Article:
Do You Know Your Niche???

Published On: 11-18-2011 03:05pm

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I don't know about you, but I started my jewelry business because I had to have cataract surgery...Really! I had never worn reading glasses and after my operation, I needed them and I wanted an eyeglass leash.  Found lots of rubbery ones and found lots of glitzy ones on the web, but none that appealed to me and I remembered a local bead store and thought..."how hard can this be, I'll buy some stones and make one".  Before I arrived home, I was already thinking about the cool earrings I could make with some of the stuff I bought, and totally innocently, my jewelry busness was founded.

I progressed from eye glass leashes to earrings to necklaces and when they started to overwhelm my house, I decided that I needed to sell some, and therein lies the crux of this blog...who was I going to sell to??? As we all did, I started slowly selling to my neighbors and friends. Using my jewelry for presents and hostess gifts and I got allot of positive feedback, so I knew that it was time for my first craft show.  For two years I did several shows and none were overwhelming successes - I sold, but not as much as I would have liked. My jewelry was becoming more expensive and the demographics in my area could barely accept my original pricing and I knew the better metals and stones that I wanted to use were going to be even more costly.  I had a man at one show ask me if everything would be half price after lunch - I knew then that I was going nowhere fast with this audience.  There are some excellent high end shows in my area, that run several days and are very pricey to sell at. But, my husband and I decided that at this point in our lives though, we didn't need, nor want, to be schlepping tents and jewelry cases around. That alone put these shows out of our plans.

I decided that I needed a web site to reach a larger audience and worked really, really hard to get it up and running, and I did fairly well with it, but I was not fighting customers off at the door. Then nine months later, the web site was sold and I was up sh...t creek without the proverbial paddle.  Luckily, I found Artfire and found out why people weren't beating down the bushes to buy my jewelry on the web - they couldn't find me - and when they did, my photos were a step up from pitiful.  That old live and learn adage was knocking me over the head.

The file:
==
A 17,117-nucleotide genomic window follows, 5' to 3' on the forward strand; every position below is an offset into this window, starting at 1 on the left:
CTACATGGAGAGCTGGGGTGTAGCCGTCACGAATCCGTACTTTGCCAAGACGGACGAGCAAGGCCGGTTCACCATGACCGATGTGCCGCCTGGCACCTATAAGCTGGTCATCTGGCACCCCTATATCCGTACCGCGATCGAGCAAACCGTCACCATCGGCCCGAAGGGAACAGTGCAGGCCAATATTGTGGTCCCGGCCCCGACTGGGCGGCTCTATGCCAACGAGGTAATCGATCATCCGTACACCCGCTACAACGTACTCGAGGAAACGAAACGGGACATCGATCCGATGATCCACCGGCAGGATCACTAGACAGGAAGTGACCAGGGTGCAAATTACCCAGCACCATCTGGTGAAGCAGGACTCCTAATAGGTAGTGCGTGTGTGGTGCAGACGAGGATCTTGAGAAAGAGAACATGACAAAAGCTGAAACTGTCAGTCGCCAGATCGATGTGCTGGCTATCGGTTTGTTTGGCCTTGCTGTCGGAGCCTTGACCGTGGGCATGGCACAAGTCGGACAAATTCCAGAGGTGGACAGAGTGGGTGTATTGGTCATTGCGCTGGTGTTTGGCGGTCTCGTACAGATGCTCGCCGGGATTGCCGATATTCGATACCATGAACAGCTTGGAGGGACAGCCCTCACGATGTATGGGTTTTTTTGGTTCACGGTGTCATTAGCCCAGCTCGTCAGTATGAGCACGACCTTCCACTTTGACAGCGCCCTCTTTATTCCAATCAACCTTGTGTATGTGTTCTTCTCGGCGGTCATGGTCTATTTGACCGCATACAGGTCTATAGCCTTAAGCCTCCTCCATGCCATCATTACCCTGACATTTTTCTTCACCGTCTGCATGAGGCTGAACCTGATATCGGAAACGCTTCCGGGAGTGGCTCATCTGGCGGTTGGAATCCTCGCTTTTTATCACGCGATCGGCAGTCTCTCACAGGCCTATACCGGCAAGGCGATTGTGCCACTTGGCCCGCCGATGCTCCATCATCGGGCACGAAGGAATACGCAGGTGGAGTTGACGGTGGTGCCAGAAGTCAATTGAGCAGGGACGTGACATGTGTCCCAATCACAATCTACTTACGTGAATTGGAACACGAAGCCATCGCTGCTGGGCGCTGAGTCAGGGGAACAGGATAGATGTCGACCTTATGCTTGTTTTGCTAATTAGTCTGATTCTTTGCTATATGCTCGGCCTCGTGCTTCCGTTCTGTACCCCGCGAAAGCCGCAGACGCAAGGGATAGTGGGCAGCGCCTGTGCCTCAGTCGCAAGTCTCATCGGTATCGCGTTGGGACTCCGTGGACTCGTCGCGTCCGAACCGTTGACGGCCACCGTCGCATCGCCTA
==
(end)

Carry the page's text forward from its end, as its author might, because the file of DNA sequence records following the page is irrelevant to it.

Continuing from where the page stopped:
During the nine months that I was on the other web site, I decided to try my hand at selling my jewelry at boutiques, and in less than a year, I have picked up several outlets. That too has been a learning experience and I am still picking up tidbits.  I told my husband the other day, that I think that I have finally found my audience - very hi end shopping areas and that we now lived in the perfect area to be a jewelry artisan for those shoppers.  Not only am I within driving distance of Tucson for my unique stones and goodies for my jewelry, but we are very close to Scottsdale, Az., a hi end mecca and Palm Springs and environs is only about four hours away.  I really am lucky because I love making jewelry that appeals to the women who shop in these areas.

I think that I have found my niche and I know how fortunate I am.  As I have stressed in previous blogs, I am very careful with adhering to my pricing formula and I can live with receiving only 50% of my retail price if it allows me to move my jewelry quickly and I can make the big, exciting pieces that I want to make, but would never move at a craft fair in a gazillion years.

What I give up by deciding that this is my niche, is a web presense.  I still have my web site and will continue to do so, because it is my catalogue for new retail shops and I think that it is a neccessity in todays' business environment, just so you appear up to date, but since I can not undersell my shops, I have to price at full retail and it seems to me, that very few people who sell jewelry on the web do that.  The good part of this is, I no longer go to the trouble of putting everything that I make on the web.  I show things to my shops and what they don't take, then I enter it in my on line shop which is a huge time saver for me. It is also a great way for my out of town shops to see what they might like and then I mail to them.

Selling retail has other advantages too. First and foremost being that you don't have to mess around with sales tax, reporting or collecting.  I cancelled my credit card account the other day, because that is handled online by Paypal or Amazon and that saved me quite a bit a month. I get really current and upfront critiques on my jewelry from my shop owners. Unlike a retail client who doesn't owe me any kind of explanation about why she didn't buy, my owners will tell me exactly why they aren't interested in a piece and that is very important to me as both an artisan and a business woman.

I think that it is very important for every artisan to find their niche.  Whomever we are trying to sell to will ultimately decide what we make and what price range we can use.  If you don't know who you are trying to connect with, it is very hard to sell anything. You cannot be all things to all people, especially in this market economy, much as we might like to be.

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